And so to the clay, and the possibility that Novak Djokovic is just two months off what would be the greatest achievement of modern times. In fact, scrap that – the greatest achievement in tennis history, from tennis’s Wooden Age, through the Graphite Age to the modern day. If Djokovic were to win the Coupe des Mousquetaires at Roland Garros in June, he would be the first man to hold all four grand slams simultaneously since Rod ‘Rocket’ Laver did so 43 years ago in 1969.
Djokovic’s achievement would surpass Laver’s. The fact that Laver won his slams in a calendar year adds a little romance and mythology, but does not make his feat any greater.
When Laver did the calendar-year grand slam in 1969, and also previously in 1962, the sport was very much still ‘lawn tennis’, as three of the four championships were played on grass, with the only exception being the clay-court French Open. Now Djokovic’s generation are competing on three different surfaces, on hard courts as well as on the turf and the terre battue. Consider, also, that the fast, skiddy cement of the US Open is not the same as the slower, higher-bouncing courts in Melbourne; make that four different surfaces.
Another point to be made is that this is a much more brutal and competitive sport than it was during Laver’s swinging Sixties, that there are greater physical and technical demands now than there were back when the tennis balls were coated in white felt, and they chopped down trees to make rackets. It took a while after tennis began its open, professional era in 1968 for the culture of the sport to change, so there still would have been an amateur ethos when Laver went around the grand slam block a second time.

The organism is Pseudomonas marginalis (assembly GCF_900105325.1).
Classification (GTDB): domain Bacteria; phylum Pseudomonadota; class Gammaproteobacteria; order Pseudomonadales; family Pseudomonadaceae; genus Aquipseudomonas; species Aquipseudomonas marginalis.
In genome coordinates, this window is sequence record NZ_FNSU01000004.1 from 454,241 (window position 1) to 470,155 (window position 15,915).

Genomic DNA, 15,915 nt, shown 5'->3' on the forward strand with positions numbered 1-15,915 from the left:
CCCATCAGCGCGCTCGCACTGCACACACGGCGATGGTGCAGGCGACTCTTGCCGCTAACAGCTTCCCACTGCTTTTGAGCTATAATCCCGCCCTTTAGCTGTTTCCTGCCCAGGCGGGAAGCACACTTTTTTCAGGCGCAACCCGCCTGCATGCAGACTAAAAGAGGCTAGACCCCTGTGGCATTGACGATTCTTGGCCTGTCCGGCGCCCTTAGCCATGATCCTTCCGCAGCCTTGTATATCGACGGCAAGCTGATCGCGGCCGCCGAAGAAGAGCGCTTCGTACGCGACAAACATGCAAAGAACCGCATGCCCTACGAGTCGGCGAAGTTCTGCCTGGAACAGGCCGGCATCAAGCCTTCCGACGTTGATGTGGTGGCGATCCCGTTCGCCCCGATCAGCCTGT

Consider, also, that many more countries now produce players for the slams, to the detriment of the grand slam nations. Plus, Djokovic shares an era with Roger Federer and Rafael Nadal, two of the all-time greats of the men’s game.
So can Djokovic do it? Last season he was kicking red dust into Rafa’s eyes, beating him in the finals of Madrid and Rome. If his semi-final against Federer at the French Open had been played in warm and dry conditions – and not a dark, dank evening – I think Djokovic would have reached his first final in Paris. So we never got to see how Djokovic versus Nadal would have played out in a French Open final.
Who would be that surprised if Djokovic were to win his first title at Roland Garros, and in doing so complete his career grand slam, hold all majors at the same time, and achieve the greatest feat in the history of men’s tennis?
Sex sells. But so does anger. The sort of anger which turns your head puce. A British schoolboy, who owns a racket which John McEnroe smashed at Wimbledon, has been told by the BBC’s Antiques Roadshow that it could be worth up to £15,000. McEnroe gave the mangled frame to the boy’s mother, who rented a flat to the New Yorker in the 1980s.